Hock sores – help your horse heal!
Hock sores are a tricky thing to manage. The hock is one area of your horse that moves a lot, and when he lays down and gets up, his hocks are always on the ground. Ideally, you will manage your horse’s environment so these buggers never happen. Easier said than done, right?
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Once hock sores happen, what do you do?
- First, let’s talk about the prevention of hock sores. Good, deep, non-abrasive bedding does the trick – usually. What works for one may not work for all. If your horse has options about where to sleep, chances are he will sleep where you least expect it. A nice fluffy stall? No, he would rather sleep in the outdoor run on the hard ground.
The beginnings of a hock sore – notice the crumpled hairs.
If your horse develops hock sores, there are some things you can do.
- The first thing is to think about the bedding your horse rests on. Often, you will see the hair on the point of the hock get shorter and roughed up by bedding before you see a sore. Heed that warning!
- Change the bedding if you think you need to, or add more if you can. I have seen hock sores start to develop from rice hull bedding, and I’ve also seen hock sores develop from regular shavings.
- If your horse prefers to sleep outside on seemingly questionable footing, you could add a sleeping patch. Some bedding types do better outside than others. A good place to start is with cedar bedding or the wood pellets that expand when they get wet. They can handle some rain.
- Strangely enough, I have also known horses that live outside and sleep/roll/play in the sandy dirt and never have a scratch.
- Here’s a good trick for the evening if you do see your horse starting to get a sore. A very sticky piece of medical tape, like Elastikon, will hold to your horse’s hock at night quite well. Use a cotton ball or folded gauze with some medicine to cover the sore, then add the medical tape.
Magic tape. Expensive magic tape.
- You can also use horse socks (!!!) to help ward off hock sores, and help shields stay put. It’s no biggie if these silver magic horse socks get wet or muddy. The texture of the fabric on the lower legs helps keep the bottom of the hock boot from slipping down.
Silver Whinnys from Sox for Horses work wonders for lower legs and hocks!
- If your horse has very slick hair, like after applying a shine product, this will not work so well. You should probably skip the slickery treatments until after the sore is healed.
- You should also use an ointment or cream that your vet would suggest. Keep in mind – ointments based on petroleum will limit oxygen to the sore and delay hair growth. So – use sparingly. You may opt to let the sore air out during the day.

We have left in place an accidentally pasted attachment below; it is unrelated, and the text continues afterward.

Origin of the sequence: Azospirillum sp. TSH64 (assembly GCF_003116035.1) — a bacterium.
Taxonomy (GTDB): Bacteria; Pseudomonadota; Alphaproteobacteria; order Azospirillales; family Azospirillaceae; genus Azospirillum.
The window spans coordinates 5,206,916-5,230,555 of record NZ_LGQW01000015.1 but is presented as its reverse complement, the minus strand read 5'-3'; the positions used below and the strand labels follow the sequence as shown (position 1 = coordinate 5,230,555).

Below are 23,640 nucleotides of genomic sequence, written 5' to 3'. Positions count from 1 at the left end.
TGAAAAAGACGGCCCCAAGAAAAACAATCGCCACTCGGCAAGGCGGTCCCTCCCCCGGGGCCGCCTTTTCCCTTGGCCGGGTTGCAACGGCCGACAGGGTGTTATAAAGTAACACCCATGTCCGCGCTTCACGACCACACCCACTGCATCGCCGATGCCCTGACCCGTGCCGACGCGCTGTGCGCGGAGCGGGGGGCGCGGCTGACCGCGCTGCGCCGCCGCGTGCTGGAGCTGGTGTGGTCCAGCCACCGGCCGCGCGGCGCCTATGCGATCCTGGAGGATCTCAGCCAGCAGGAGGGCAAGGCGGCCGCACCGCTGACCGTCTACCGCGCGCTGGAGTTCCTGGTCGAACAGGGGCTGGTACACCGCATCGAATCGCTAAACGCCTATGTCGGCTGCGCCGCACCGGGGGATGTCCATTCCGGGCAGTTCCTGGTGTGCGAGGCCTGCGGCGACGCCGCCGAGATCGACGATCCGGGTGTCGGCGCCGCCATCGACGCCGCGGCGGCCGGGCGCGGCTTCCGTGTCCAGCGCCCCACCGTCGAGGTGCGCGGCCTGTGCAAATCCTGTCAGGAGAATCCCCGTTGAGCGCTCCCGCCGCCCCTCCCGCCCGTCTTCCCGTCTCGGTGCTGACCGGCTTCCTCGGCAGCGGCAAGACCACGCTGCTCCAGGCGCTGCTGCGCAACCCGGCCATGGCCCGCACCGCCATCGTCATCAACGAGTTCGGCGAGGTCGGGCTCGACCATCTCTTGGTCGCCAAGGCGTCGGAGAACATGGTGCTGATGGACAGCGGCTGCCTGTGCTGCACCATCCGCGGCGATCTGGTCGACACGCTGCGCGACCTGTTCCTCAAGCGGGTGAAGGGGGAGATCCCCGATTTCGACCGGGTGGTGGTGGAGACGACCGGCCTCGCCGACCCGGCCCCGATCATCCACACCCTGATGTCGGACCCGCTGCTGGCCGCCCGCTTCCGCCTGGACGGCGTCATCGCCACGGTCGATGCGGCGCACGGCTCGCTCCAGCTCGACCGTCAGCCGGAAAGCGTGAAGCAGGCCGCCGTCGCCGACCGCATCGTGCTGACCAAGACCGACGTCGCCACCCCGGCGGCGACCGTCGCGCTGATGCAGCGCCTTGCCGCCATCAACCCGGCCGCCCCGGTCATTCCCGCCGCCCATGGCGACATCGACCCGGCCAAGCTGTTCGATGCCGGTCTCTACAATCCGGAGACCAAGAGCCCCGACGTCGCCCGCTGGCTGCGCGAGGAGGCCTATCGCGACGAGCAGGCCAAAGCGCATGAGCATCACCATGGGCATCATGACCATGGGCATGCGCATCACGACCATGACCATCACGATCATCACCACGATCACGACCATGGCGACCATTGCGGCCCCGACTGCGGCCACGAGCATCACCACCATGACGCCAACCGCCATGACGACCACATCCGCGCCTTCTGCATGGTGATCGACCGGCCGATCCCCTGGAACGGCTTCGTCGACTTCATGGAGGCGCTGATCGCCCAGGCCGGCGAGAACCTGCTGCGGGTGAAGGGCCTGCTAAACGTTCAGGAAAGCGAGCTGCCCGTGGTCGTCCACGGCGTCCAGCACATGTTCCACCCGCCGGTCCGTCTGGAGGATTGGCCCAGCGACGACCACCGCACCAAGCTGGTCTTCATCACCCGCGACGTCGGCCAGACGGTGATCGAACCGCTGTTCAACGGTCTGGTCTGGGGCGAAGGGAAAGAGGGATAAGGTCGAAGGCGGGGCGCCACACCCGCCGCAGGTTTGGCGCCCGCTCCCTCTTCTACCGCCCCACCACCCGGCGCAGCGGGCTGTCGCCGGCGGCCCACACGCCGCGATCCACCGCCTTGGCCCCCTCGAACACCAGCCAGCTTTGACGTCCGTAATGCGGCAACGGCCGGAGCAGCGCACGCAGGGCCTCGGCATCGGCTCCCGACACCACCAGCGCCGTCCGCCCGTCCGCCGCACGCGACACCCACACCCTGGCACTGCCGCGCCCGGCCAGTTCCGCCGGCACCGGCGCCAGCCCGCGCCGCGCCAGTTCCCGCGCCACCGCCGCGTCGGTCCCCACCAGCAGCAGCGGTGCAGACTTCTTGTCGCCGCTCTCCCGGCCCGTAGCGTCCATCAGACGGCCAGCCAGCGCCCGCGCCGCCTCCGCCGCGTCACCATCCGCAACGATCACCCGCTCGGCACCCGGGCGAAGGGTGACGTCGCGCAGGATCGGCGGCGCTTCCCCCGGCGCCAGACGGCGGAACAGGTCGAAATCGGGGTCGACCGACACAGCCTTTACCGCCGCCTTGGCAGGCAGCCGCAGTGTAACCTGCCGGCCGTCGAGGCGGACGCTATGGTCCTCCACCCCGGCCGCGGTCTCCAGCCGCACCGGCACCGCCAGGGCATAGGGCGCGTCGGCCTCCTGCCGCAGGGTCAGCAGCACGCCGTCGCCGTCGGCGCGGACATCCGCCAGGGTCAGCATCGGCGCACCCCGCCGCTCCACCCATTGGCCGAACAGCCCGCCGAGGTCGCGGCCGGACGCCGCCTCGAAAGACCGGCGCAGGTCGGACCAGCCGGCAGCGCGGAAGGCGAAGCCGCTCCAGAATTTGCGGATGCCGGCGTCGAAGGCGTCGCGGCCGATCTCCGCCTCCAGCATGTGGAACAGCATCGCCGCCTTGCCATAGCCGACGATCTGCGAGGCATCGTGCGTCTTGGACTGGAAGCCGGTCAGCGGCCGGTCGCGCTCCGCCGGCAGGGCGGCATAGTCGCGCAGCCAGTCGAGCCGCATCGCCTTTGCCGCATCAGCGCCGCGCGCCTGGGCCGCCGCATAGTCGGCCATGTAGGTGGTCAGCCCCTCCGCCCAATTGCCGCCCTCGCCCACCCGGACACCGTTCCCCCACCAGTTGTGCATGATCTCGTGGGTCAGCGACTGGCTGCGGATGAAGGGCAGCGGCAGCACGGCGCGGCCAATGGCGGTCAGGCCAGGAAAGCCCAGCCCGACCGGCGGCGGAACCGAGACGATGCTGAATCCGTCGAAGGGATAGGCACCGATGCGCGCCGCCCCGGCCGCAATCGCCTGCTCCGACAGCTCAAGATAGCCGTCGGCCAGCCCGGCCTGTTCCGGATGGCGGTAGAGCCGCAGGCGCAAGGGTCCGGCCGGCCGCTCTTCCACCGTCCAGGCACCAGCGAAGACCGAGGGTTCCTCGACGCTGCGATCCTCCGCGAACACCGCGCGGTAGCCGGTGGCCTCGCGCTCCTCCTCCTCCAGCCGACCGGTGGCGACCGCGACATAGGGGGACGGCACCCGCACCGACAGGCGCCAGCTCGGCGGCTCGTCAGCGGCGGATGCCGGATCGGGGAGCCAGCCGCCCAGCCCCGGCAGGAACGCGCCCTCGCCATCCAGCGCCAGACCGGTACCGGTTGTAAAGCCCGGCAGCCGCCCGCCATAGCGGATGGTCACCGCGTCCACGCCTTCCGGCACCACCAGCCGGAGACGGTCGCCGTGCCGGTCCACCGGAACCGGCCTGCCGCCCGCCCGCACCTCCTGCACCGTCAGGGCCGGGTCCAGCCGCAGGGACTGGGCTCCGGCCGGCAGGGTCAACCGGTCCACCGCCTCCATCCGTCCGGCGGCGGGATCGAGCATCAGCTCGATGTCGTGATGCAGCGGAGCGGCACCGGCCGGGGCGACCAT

- Hock boots are also an option if your horse will tolerate wearing them. The Hock Shield is a highly adjustable and elasticized hook boot that’s lined with soft fluffy fleece.
- If you have an open sore, you must cover the sore with bandaging so the fleece doesn’t irritate the sore. This bandaging also helps the Hock Shield stay in place.
Hock shields have lots of soft fluff inside.
Fluff on the inside, too.
Sores elsewhere on your horse’s legs
- Some horses like to get pastern, fetlock, or knee sores, usually from the same action when they lie down. There are fetlock shields available, or you can use a comfortable bell boot upside down to protect the fetlock or pastern.
- For knees that get sores, you can also find knee shields, but I have yet to figure out a way to barn hack a makeshift knee covering.
- One more tip about the super sticky elasticized medical tape – it gets stickier when you let it hang out in some warm temps (like your car), which will help it stay on overnight.
If you want more information about hock health on the inside, read this article about taking care of hocks!
How to treat and wrap a hock sore.
Preventing hock sores video.
If you want to do some shopping, you can pick up hock sore supplies here. As an Amazon Associate, I earn from qualifying purchases, which are not a penny more for you. I couldn’t be more grateful for your support!
Intrepid International Hock Shield Protector, Horse – for hock sore prevention and healing
The best Elastikon tape – so sticky!
Sox for Horses – for any skin funk, fly problems, summer sore, stomping, etc.
Fetlock Shield Cordura material. One size fits up to a large warmblood.
Another option for protecting fetlocks and patterns from rubs and interference
These are neoprene knee boots, I don’t love the neoprene but they may work for you.